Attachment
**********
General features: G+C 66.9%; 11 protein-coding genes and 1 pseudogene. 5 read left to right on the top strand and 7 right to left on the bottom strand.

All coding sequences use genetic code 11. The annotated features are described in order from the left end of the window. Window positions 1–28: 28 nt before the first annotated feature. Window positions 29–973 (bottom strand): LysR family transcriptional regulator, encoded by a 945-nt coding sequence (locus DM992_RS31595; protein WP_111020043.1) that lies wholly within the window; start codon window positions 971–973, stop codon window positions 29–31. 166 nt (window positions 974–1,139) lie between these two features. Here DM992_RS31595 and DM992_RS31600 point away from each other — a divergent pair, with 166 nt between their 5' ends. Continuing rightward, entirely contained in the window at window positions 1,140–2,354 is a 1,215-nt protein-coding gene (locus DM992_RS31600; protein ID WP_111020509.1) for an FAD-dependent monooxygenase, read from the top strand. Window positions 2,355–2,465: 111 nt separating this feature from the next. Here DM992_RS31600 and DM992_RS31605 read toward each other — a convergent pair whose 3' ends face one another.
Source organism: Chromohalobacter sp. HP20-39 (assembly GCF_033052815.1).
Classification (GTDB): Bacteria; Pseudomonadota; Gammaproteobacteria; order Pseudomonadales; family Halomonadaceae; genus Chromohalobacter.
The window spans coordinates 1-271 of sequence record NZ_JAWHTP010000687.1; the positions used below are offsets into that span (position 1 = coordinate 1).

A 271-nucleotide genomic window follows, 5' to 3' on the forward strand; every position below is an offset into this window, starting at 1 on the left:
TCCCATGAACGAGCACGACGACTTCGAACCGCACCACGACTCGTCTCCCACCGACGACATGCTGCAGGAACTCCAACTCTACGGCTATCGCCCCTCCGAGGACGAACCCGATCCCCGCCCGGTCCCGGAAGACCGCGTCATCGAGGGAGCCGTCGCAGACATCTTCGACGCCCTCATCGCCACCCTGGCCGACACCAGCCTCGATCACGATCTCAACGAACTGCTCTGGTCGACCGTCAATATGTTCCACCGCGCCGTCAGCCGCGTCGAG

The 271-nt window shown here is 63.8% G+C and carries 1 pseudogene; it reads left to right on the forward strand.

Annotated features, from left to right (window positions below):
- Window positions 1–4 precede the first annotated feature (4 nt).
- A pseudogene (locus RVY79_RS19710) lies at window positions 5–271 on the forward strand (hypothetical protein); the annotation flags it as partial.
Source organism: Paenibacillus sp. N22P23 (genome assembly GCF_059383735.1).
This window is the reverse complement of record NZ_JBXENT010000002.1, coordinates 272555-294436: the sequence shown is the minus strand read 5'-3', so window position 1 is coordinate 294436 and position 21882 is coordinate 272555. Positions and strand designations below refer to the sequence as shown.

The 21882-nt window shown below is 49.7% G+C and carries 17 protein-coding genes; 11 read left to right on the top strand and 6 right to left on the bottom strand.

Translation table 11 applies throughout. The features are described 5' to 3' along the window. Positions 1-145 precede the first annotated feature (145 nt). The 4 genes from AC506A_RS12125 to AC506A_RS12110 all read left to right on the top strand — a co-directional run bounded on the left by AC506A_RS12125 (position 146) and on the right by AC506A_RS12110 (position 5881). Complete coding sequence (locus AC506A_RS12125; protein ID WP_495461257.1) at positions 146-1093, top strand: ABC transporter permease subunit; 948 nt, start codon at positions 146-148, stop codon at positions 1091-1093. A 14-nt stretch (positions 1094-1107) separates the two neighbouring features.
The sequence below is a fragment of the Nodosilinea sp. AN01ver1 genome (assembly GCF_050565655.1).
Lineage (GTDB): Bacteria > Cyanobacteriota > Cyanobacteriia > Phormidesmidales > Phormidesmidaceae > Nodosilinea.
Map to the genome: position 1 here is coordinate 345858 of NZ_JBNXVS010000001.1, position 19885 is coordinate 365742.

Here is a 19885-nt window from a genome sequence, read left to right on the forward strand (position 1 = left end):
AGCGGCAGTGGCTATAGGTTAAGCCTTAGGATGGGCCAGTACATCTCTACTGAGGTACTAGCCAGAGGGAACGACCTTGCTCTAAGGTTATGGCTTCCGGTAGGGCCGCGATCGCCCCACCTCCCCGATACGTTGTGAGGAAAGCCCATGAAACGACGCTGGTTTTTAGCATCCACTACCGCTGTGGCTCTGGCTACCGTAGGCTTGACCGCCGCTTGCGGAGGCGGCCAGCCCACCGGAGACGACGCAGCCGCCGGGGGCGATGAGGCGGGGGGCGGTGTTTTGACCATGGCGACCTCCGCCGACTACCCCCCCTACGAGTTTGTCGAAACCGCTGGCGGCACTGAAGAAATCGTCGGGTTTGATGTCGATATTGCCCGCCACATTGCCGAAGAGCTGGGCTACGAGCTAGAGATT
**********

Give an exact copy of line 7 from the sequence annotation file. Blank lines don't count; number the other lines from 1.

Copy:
TCCCATGAACGAGCACGACGACTTCGAACCGCACCACGACTCGTCTCCCACCGACGACATGCTGCAGGAACTCCAACTCTACGGCTATCGCCCCTCCGAGGACGAACCCGATCCCCGCCCGGTCCCGGAAGACCGCGTCATCGAGGGAGCCGTCGCAGACATCTTCGACGCCCTCATCGCCACCCTGGCCGACACCAGCCTCGATCACGATCTCAACGAACTGCTCTGGTCGACCGTCAATATGTTCCACCGCGCCGTCAGCCGCGTCGAG